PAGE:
A recent thread has lead me to believe it may be useful to start a discussion on how to place loved ones with dementia or a progressive illness who live with you in a SNF or Memory Care facility. Mainly for those who cannot afford the upfront out of pocket costs for these facilities. These folks typically will have a small SS check or pension, no savings or property and have not yet applied or are in the process of applying for LTC Medicaid. They need now or will need soon 24 hr care and the family is not able to provide it. Paying for in home care is not an option either. What is the best way to have them get the help they need? What are the resources available? How can we as a society best advise and help? Also, different states have different Medicaid rules, what are experiences people have had in different states? Does anyone have any experiences, positive or negative, that would be useful to share? Any other ideas along these lines would be helpful as well, hopefully we can get a better understanding and help some of these people who have had problems getting proper help for their love ones.

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I am just on the tail end of going through a penalty period
Due to the Medicaid look-back laws..
before you do anything apply for community-based medical assistance if your loved one has an income of less than $23,000 ..

If your loved one has transferred any assets , property, graduation gift, wedding gifts, etc , monetarily within the last 5 years, ur loved one will b penalized .
He/she will enter into a five-year look-back period..
what this means is medical assistance will take any asset your loved one has and use that to pay for their care until medical assistance kicks in after look back period is over.

If your loved one has a house in their name that has to be sold , and that money given to the nursing home.

if your loved one transferred the property in your name within the last 5 years their will be a hefty penalty.
Medicaid comes up with an equation to determine how many months of self paying for nursing home care will be the family's responsibility.
Most most nursing homes are $350 per day .

Medicaid only pays $7000 per resident in a nursing home ...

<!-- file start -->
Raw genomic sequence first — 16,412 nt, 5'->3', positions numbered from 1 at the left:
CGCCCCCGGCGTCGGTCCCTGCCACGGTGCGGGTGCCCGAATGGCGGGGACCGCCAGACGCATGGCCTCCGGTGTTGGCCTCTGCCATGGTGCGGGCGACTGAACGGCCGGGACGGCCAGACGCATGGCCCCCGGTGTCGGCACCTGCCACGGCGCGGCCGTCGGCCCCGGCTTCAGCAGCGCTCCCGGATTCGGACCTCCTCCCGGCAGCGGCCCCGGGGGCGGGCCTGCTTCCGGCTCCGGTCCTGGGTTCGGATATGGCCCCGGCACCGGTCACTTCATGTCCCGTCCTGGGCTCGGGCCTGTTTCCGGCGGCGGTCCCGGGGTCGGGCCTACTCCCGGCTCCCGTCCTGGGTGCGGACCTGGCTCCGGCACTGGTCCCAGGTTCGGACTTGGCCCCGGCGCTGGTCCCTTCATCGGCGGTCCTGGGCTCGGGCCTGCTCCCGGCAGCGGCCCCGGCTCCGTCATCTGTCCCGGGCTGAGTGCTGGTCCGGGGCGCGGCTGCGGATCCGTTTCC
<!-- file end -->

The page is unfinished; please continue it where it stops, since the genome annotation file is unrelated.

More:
so , of course they are hoping to find a glitch within the look back period.
If you're not on top of your game like I have been this last 11 months you will lose everything
Your loved one worked/saved for.

Nursing homes love nothing better than billing you for $10,000 a month or $11,000 a month depending on how many days are in that month ..
More money is gotten from self paying families then by medical assistance ..
You can bet that they hope to find somewhere , that your loved one has given away a potential asset ,that cud have paid for their nursing home care.

This is this is just the tip of the iceberg of what I've discovered I saved our family and my mother's home by applying for community-based medical assistance .
I cannot stress that enough !!!
do not wait until your loved one is in the facility...
if you can

From the link you posted:

"In almost every state, Medicaid will pay for some care in assisted living / memory care residences. However, an important distinction must be made. Medicaid, by law, is prohibited from paying for the cost of room and board or “rent” for its beneficiaries who reside in assisted living residences. Rather, Medicaid can pay for their cost of care in those residences. In very ballpark terms, half of the monthly cost of memory care goes toward “rent” and the other half towards the care the residents receive."

~Half the cost isn't going to help some. While this may be helpful to some, it isn't always going to be enough!** Our mother has a very nice federal pension (thanks dad!), which even includes yearly increases. She also gets SS (which has been reduced recently because they consider the trust money fed into her account as "income", but except for some OTC items (meds as well as briefs and a sunday paper mostly) ALL income goes to the residence. I wouldn't mind if the "income" was being used by her to party, shop and travel, but it isn't - it's all to keep her OFF Medicaid!

Now, if she were like some others, with SS only, there is NO WAY she could stay at this MC place as the "half" she could afford would be less than 15% of the total! Sale of her condo would cover a bit, but once that is gone (or for those who have less net or no home to sell), up the creek!

There is a link within that article for waivers, but in bold highlighted red is this:

! Assisted living waivers do not cover room and board in memory care, they only pay for care costs.

Sounds the same as the original paragraph to me. NO room and board, just the "care" portion of the cost. Am I reading this wrong? Again, my plan is to NEVER have to even think about Medicaid, but at the rate the stock market is going...

** From a recent thread by Tiredmomma:
3) mom's income ($1400) > Medicaid limit
4) mom's income way < MC facility ($4000)
5) mom has no house, no assets of any kind - no spend down or home sale
So, this mom would be short of the "half" by $600/month, if that's what Medicaid did cover, plus OP said she was denied Medicaid as the income was over the limit for that state.

Yes I am absolutely sure mstrbill. It’s covered by medicaid waivers in most states. I find a lot of people are ill-informed through no fault of their own.

Also on the subject of AL....44 states offer some sort of financial assistance for AL.